WT: What will the addition of Bellcore mean to SAIC?
OWENS: One strategic area where we were not as strong as we wanted was telecommunications. We liked Bellcore for their knowledge and their front edge science. They understand how you tie together things in networks and make them work.
Whether it is our national security business or our commercial customers, the whole concept of tying together systems is important. This is not just fiber or [local area networks] and [wide area networks] but networks in the much broader sense.
Bellcore understands what is going on in this world of fiber and radio frequency and the advent of global satellite personal communications systems - Odyssey, Iridium, Globalstar, Teledesic, Cyberstar, etc. - and how we then use this whole trillion dollar plus network.
The United States spends $25 billion a year on military communications but five years from now, the [Pentagon] might be able to say we can replace that with commercial technology. That might save $10 billion a year. This type of vision is going to be extremely important.
Bellcore is a very important part of what will be an SAIC total package of IT and systems integration that's not only a very good business for us but is terribly important for this country and solving the world's great problems.
WT: When do you expect to close the Bellcore deal?
OWENS: We have to get through approvals by the public utility commissions in the individual states. We are very hopeful it will close in the next few months, if not in a few weeks.
WT: What type of opportunities is a tighter federal budget creating for SAIC?
OWENS: The budget is causing agencies to review their programs in profound ways. That means there may be an opportunity for the kind of smart solutions that may not have been there when the budget was fully funded.
If we do our work right, we can make contributions to the agencies that can be profound in the way we do business - whether that is privatization or smarter systems.
Smarter transportation systems could be very important in meeting some of the budget hits that the agencies are taking. We have worked with the military commanders as they have taken shortfalls in their budgets and tried to find ways where we could do things cheaper. This is going to be good business for us.
WT: How is SAIC positioning itself to take advantage of trends in the federal market?
OWENS: Many of our government customers are faced with real issues that demand smart solutions. With the addition of Bellcore, SAIC has some of the broadest technologies in the country.
We are very much into environmental remediation. The area of privatization and what we do with government property is a big deal, and SAIC is well-positioned to be helpful in that area.
In the area of health care, SAIC is exploring ways to make doctors as efficient as they can be. One is the Combined Health Care System, a $1 billion contract with the Department of Defense that developed a remarkable technology. It allows medical records to contain X-rays, even video of a sonogram of your heart beating. There is an interface that allows hundreds of thousands of people to share that information at facilities around the country and even at foreign bases.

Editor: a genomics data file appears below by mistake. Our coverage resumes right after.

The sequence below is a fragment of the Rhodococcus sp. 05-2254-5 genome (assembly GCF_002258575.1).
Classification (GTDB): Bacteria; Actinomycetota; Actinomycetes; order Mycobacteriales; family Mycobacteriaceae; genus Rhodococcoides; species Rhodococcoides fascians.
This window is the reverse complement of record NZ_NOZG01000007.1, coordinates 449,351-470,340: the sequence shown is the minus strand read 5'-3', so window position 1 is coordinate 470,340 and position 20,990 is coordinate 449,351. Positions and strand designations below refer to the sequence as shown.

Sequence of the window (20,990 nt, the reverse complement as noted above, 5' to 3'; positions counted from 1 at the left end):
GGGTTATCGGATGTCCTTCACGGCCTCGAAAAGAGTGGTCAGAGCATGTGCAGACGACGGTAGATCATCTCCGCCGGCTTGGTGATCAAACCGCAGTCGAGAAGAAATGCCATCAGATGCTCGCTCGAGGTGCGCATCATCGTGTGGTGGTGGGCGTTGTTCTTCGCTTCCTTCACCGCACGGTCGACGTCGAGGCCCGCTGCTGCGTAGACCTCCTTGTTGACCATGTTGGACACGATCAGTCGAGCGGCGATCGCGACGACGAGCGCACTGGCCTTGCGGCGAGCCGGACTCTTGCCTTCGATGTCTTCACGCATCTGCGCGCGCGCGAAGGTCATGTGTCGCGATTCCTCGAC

National security has been the mainstay for SAIC for a number of years. I have talked about the importance of sensors, communications and precision weapons as elements of the revolution of military affairs. The issue really is smart warfare. All this is very good business for SAIC.
WT: SAIC plans to increase its commercial business to 40 percent or 50 percent of overall revenues. How is that transition going?
OWENS: We are the lead information technology company for British Petroleum. We have about 1,600 people working in Caracas, Venezuela, for an SAIC company called Intesa, which is the information technology company for the Venezuela National Oil Co., the second largest oil company in the world.
We do a lot of work with Aramco in Saudi Arabia; we are very much into oil and gas outsourcing.
Moving from the government business into commercial business is a bit of a challenge for us. Bellcore will help us since they are 98 percent commercial; they will help us learn a lot and they will be an important part of our technology stable.
WT: How is work progressing on the global problems project you announced in January?
OWENS: It is an important responsibility for us to continue the debate on the 11 global problems that I thought we should focus on. We had a seminar on the world's water supply [in early June].
We've spent a lot of time developing that list of problems and then trying to understand these problems. It is one thing to build the list. But it is another thing to say what does it really mean and what we can do that can make a big difference.
[The project] is becoming a part of our awareness. Whether it is energy, disease, food or support for the middle classes in Third World countries. These are important discussions and they keep our vista from being completely focused on the here and now.